I’m going to try not to interrupt much, but Phil insisted I include this quotation from the Rev. Richard Cordley (1895). Sam showed it to Phil after it was all over. I think it’s a little overblown, but since it was Phil’s only request, I agreed. You’ll see why.


  * * *


  What’s Your Involvement?

  Phil’s first thought when the bullet hit him was, Oh, come on.

  Some of his deaths had been easy and peaceful—in his sleep, just drifting off. He knew that was true. He was sure that was true. But those were never the ones he remembered. He remembered the times he was in horrible pain from some disease, or had been executed for heresy, or had died violently in some war, or someone had just killed him on the conviction he was “up to something.” Meddlework used to be much more dangerous on several levels for several reasons, one of them being how much clumsier he—they all—used to be.

  But the thing that got him about so many of his violent deaths was how casual they were. Like, whoever killed him didn’t think it was a big deal. He wasn’t a person, he was just, you know, the guy who was there.

  He found that offensive.

  He had only rarely, in his two thousand years, had reason to take a life. And even back when society considered life less valuable than it did now, he hadn’t committed murder without thought, without soul-searching. And more often than not, he still came to regret it. He had never taken a human life casually.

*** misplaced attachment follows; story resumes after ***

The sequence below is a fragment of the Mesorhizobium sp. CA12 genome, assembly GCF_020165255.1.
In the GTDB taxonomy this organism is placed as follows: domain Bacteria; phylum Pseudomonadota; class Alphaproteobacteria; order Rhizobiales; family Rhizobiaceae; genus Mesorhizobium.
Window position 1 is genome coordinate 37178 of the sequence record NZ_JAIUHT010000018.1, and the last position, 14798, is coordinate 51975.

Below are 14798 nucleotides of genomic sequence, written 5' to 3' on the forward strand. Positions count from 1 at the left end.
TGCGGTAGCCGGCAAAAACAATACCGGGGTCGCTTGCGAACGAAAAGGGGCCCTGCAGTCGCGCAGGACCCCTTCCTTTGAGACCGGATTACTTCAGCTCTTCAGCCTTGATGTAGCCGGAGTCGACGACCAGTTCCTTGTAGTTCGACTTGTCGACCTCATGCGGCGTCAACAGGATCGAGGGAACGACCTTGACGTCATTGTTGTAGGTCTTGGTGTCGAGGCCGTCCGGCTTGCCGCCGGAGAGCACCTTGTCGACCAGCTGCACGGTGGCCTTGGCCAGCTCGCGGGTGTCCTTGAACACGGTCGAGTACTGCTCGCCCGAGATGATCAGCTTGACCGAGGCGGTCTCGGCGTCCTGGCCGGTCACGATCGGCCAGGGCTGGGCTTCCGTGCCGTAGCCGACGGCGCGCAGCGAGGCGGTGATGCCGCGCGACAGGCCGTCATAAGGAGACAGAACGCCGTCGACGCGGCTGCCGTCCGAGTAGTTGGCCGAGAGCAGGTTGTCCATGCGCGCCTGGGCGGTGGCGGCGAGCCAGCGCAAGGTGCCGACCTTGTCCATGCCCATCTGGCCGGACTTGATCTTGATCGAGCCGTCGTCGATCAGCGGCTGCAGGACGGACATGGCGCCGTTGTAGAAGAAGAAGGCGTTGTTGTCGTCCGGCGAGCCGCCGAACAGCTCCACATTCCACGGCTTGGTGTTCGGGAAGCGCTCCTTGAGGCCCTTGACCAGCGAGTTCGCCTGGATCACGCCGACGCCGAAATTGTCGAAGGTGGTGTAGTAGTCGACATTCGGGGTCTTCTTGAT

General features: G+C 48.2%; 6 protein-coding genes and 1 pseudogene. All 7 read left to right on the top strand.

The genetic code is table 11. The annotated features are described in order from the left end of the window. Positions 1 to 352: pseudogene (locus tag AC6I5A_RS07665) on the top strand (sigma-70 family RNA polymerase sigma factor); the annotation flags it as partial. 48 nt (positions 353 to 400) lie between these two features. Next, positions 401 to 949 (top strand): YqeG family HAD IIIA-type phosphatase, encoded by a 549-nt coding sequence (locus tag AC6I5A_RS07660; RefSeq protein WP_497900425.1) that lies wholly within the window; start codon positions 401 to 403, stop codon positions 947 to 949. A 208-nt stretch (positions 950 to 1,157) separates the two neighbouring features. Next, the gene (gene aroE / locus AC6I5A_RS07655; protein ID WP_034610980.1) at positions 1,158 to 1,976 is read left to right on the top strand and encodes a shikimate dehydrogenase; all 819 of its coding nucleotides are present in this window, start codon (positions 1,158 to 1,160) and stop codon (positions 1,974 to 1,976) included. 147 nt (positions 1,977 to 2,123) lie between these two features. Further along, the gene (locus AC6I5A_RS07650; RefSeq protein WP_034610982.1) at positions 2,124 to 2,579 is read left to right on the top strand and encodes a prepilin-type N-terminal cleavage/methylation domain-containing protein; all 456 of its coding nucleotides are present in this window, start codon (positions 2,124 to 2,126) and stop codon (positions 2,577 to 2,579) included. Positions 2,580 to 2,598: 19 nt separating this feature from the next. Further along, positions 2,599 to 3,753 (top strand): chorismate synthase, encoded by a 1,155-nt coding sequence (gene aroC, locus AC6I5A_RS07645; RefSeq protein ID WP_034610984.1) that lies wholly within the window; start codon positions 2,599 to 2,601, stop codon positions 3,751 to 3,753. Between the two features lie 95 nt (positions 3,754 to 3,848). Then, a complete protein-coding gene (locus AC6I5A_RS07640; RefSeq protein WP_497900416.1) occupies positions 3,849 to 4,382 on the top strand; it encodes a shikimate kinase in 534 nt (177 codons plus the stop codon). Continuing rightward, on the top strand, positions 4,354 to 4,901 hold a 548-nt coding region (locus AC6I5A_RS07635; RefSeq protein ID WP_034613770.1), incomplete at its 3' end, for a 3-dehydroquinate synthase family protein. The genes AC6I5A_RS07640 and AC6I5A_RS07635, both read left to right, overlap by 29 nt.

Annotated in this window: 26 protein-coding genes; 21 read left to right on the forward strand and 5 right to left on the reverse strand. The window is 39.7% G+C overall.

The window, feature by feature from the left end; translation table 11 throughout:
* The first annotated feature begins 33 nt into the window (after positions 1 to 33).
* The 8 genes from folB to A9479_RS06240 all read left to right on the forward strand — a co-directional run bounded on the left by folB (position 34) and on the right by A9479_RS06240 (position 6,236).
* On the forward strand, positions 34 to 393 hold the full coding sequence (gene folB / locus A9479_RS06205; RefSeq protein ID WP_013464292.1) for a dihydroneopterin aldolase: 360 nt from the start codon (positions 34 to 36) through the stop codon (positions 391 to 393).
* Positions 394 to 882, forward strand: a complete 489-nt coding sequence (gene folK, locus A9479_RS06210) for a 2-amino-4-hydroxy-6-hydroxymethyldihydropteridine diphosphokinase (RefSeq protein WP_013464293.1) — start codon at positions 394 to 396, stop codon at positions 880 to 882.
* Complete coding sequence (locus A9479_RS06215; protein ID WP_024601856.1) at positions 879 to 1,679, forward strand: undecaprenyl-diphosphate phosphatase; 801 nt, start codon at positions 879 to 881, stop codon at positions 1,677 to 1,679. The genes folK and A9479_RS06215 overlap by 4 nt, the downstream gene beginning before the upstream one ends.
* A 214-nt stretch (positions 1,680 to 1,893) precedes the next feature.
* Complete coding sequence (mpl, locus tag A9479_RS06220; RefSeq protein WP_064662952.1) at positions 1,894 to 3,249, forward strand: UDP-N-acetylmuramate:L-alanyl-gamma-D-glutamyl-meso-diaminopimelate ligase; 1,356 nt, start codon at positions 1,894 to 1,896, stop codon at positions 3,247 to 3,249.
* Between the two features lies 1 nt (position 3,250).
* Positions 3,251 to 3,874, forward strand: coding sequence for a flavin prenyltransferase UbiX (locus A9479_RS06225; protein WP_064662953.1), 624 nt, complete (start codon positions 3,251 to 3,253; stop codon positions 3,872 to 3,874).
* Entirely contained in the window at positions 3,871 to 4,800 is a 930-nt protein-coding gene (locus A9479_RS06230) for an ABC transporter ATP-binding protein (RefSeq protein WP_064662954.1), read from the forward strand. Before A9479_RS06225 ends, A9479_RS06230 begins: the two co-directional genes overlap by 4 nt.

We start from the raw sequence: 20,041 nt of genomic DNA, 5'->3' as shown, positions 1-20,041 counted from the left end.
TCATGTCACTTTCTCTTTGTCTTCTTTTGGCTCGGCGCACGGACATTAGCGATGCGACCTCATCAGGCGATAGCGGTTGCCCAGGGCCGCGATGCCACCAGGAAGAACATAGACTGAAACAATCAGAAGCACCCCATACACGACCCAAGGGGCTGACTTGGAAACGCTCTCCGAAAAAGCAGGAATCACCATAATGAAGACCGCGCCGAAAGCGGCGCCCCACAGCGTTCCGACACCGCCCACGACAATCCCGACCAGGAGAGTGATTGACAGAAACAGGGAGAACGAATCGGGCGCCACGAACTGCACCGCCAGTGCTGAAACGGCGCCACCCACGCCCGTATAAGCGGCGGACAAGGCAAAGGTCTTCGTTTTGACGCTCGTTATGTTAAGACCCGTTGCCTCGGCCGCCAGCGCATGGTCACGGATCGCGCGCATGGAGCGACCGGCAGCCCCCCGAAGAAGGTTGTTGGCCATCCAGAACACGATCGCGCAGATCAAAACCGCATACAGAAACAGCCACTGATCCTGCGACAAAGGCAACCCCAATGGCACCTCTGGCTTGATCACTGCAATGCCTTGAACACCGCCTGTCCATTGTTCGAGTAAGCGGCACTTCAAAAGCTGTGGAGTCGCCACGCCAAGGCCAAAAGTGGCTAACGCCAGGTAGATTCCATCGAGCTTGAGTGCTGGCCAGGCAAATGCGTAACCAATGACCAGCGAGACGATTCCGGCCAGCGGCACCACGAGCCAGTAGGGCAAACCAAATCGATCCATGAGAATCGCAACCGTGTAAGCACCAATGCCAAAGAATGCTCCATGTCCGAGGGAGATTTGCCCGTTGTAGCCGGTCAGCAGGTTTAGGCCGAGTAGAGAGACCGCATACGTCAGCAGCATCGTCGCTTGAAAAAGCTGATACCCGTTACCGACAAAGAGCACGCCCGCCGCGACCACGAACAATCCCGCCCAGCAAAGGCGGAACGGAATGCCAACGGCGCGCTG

At least this time there wasn’t any pain—there was a thump, like something smacked him with a solid thud in the back of the neck, and he’d thought someone had hit him. But then he heard the report—the distinctive crack of the 9 mm—and then another hit him in the back, and another, and he was disgusted. He tried to turn around to see who’d shot him, but ended up falling onto his face. His last thought before he blacked out was, “This is so not what Ren needs to deal with right now. Fuck.”

  Then the lights went out for a while.

  * * *

  Ren figured yoga class was an hour long for the same reason there were a hundred pages in a self-help book, even if the author’s big idea could be restated twice in half that. Twenty minutes of stretching was great, just what her body needed, but hardly worth the trip halfway across Tucson and the cost. The class was just more than she wanted. She’d get a DVD, or go back to her preferred sedentary lifestyle, except this was the best way to meet girls.

  Specifically, yoga was the only way to meet Jane Astarte, whom Ren didn’t even really want to know. She wanted to know her husband. But she liked Jane. They had smiled at each other last week, after Ren’s first class, and she’d made a note of Jane’s shoes—red floral Toms. Today, Ren had arrived late. After class, Jane helped her find her oh-so-mysteriously missing moccasin. It had gotten into Jane’s cubby somehow, and they had chatted all the way to the parking lot. They said good-bye at Ren’s car.